17. Kontoyiannis, D., M. Pasparakis, T. T. Pizarro, F. Cominelli, and G. Kollias. 1999. Impaired on/off regulation of TNF biosynthesis in mice lacking TNF AU-rich elements: implications for joint and gut-associated immunopathologies. Immunity 10:387-398. [PubMed]
18. Kotlyarov, A., A. Neininger, C. Schubert, R. Eckert, C. Birchmeier, H. D. Volk, and M. Gaestel. 1999. MAPKAP kinase 2 is essential for LPS-induced TNF-alpha biosynthesis. Nat. Cell Biol. 1:94-97. [PubMed]
19. Lai, W. S., E. Carballo, J. M. Thorn, E. A. Kennington, and P. J. Blackshear. 2000. Interactions of CCCH zinc finger proteins with mRNA. Binding of tristetraprolin-related zinc finger proteins to Au-rich elements and destabilization of mRNA. J. Biol. Chem. 275:17827-17837. [PubMed]
20. Lindsten, T., C. H. June, J. A. Ledbetter, G. Stella, and G. B. Thompson. 1989. Regulation of lymphokine messenger RNA stability by a surface-mediated T cell activation pathway. Science 244:339-343. [PubMed]
21. Marshall, C. J. 1996. Ras effectors. Curr. Opin. Cell Biol. 8:197-204. [PubMed]
22. Ming, X. F., M. Kaiser, and C. Moroni. 1998. c-jun N-terminal kinase is involved in AUUUA-mediated interleukin-3 mRNA turnover in mast cells. EMBO J. 17:6039-6048. [PMC free article] [PubMed]
23. Ming, X. F., G. Stoecklin, M. Lu, R. Looser, and C. Moroni. 2001. Parallel and independent regulation of interleukin-3 mRNA turnover by phosphatidylinositol 3-kinase and p38 mitogen-activated protein kinase. Mol. Cell. Biol. 21:5778-5789. [PMC free article] [PubMed]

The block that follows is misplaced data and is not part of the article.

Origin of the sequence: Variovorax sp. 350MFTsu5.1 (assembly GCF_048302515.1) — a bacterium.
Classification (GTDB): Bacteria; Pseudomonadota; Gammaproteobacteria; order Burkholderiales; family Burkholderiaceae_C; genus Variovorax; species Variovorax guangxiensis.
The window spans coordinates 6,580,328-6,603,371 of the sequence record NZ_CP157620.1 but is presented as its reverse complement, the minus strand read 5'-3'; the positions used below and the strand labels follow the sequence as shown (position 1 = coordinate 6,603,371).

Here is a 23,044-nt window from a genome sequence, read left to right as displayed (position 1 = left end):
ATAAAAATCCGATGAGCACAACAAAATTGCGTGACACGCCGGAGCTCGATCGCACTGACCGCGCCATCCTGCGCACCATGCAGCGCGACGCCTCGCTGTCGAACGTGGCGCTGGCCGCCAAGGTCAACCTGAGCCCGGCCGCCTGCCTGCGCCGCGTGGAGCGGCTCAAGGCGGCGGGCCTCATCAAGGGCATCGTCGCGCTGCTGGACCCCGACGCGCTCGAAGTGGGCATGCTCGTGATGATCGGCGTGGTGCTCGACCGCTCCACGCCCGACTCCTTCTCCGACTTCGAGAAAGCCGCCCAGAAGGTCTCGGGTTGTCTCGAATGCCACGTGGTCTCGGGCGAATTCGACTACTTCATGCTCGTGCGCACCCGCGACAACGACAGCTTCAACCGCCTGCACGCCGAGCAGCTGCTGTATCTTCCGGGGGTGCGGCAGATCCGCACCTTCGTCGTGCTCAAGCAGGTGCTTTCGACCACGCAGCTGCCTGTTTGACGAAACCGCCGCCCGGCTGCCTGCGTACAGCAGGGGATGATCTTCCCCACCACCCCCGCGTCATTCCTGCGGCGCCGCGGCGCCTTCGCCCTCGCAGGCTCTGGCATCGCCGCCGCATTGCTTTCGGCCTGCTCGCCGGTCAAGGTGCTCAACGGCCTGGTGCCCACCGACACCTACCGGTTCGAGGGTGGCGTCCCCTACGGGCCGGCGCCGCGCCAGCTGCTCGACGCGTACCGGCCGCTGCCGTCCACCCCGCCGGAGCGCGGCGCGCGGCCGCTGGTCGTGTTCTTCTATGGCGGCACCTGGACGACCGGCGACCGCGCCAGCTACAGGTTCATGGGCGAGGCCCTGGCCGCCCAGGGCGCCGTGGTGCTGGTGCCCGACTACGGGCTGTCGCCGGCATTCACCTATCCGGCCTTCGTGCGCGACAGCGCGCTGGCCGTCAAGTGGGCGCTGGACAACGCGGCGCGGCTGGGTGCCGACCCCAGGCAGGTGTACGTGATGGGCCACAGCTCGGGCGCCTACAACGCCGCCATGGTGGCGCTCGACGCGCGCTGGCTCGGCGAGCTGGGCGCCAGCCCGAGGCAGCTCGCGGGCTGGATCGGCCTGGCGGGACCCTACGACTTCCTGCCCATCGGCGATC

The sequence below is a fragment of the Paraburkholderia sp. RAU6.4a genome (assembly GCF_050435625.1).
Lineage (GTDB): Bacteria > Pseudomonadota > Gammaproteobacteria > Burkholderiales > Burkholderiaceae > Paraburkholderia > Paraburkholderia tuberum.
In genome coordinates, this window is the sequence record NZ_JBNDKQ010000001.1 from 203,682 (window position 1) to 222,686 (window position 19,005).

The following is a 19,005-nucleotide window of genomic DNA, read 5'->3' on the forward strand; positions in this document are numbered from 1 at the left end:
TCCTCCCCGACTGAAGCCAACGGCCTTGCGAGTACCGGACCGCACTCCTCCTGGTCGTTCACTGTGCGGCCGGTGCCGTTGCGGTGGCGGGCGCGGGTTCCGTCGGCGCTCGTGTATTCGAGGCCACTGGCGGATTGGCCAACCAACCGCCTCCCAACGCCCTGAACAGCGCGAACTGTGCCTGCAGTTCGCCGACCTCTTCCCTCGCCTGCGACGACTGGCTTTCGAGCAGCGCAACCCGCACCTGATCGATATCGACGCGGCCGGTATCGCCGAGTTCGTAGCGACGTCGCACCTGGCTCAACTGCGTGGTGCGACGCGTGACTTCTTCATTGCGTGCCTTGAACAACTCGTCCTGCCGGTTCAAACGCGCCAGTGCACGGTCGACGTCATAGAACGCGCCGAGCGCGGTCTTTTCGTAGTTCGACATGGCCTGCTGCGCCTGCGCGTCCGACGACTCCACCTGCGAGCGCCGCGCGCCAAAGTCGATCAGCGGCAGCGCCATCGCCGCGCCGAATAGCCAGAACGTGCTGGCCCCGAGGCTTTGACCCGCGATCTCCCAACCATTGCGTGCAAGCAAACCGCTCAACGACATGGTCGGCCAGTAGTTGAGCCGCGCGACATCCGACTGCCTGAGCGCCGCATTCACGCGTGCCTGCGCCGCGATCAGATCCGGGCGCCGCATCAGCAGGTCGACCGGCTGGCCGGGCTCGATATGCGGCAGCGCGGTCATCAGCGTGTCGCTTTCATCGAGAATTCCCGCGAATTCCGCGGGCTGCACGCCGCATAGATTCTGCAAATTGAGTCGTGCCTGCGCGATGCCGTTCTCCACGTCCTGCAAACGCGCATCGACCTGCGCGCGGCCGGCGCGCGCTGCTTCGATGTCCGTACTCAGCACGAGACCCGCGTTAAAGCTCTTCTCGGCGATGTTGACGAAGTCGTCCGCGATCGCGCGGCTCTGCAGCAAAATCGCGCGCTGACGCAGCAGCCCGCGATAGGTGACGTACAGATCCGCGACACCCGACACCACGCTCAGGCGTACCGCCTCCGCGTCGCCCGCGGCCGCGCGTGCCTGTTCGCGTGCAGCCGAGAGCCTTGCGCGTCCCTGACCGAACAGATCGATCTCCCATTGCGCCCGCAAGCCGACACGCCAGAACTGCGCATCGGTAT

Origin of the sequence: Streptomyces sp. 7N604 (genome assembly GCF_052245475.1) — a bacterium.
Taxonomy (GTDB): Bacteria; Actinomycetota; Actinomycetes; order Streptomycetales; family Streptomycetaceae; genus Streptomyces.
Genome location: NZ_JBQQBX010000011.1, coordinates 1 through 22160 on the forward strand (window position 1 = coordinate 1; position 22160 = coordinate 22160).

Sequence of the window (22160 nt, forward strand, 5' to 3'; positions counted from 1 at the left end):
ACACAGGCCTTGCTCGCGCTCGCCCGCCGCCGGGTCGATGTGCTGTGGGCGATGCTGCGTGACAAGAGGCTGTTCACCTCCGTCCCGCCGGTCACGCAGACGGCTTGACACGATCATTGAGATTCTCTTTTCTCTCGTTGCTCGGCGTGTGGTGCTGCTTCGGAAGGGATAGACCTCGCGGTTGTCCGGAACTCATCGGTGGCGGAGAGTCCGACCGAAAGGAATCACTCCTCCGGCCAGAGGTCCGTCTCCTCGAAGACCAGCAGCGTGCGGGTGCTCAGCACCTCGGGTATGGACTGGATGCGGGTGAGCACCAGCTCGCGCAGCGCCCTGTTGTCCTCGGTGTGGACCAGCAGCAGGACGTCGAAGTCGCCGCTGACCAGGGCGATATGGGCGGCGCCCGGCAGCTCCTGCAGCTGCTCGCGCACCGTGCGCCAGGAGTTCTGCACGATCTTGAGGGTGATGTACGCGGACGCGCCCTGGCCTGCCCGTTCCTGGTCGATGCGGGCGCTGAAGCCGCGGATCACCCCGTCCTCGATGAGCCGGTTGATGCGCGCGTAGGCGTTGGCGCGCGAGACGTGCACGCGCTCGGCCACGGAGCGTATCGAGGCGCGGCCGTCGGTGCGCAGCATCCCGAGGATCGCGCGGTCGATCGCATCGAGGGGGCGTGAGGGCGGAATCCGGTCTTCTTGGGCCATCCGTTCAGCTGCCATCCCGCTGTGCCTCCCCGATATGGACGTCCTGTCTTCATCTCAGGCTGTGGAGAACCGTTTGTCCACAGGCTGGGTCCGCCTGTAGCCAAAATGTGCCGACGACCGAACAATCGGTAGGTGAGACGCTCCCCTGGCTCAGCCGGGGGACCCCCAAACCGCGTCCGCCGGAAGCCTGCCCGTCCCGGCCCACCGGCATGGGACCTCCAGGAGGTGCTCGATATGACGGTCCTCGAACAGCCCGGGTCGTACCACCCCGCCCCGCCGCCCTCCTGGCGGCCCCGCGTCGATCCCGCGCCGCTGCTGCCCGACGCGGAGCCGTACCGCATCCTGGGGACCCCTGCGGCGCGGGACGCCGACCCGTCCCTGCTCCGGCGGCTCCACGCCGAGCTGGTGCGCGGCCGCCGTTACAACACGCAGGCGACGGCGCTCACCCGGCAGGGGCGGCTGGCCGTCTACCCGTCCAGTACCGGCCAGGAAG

24. Morgenstern, J. P., and H. Land. 1990. Advanced mammalian gene transfer: high titre retroviral vectors with multiple drug selection markers and a complementary helper-free packaging cell line. Nucleic Acids Res. 18:3587-3596. [PMC free article] [PubMed]
25. Myokai, F., S. Takashiba, R. Lebo, and S. Amar. 1999. A novel lipopolysaccharide-induced transcription factor regulating tumor necrosis factor alpha gene expression: molecular cloning, sequencing, characterization, and chromosomal assignment. Proc. Natl. Acad. Sci. USA 96:4518-4523. [PMC free article] [PubMed]
26. Nair, A. P., I. D. Diamantis, J. F. Conscience, V. Kindler, P. Hofer, and C. Moroni. 1989. A v-H-ras-dependent hemopoietic tumor model involving progression from a clonal stage of transformation competence to autocrine interleukin 3 production. Mol. Cell. Biol. 9:1183-1190. [PMC free article] [PubMed]
27. Osman, F., N. Jarrous, Y. Ben-Asouli, and R. Kaempfer. 1999. A cis-acting element in the 3′-untranslated region of human TNF-alpha mRNA renders splicing dependent on the activation of protein kinase PKR. Genes Dev. 13:3280-3293. [PMC free article] [PubMed]
28. Piecyk, M., S. Wax, A. R. Beck, N. Kedersha, M. Gupta, B. Maritim, S. Chen, C. Gueydan, V. Kruys, M. Streuli, and P. Anderson. 2000. TIA-1 is a translational silencer that selectively regulates the expression of TNF-alpha. EMBO J. 19:4154-4163. [PMC free article] [PubMed]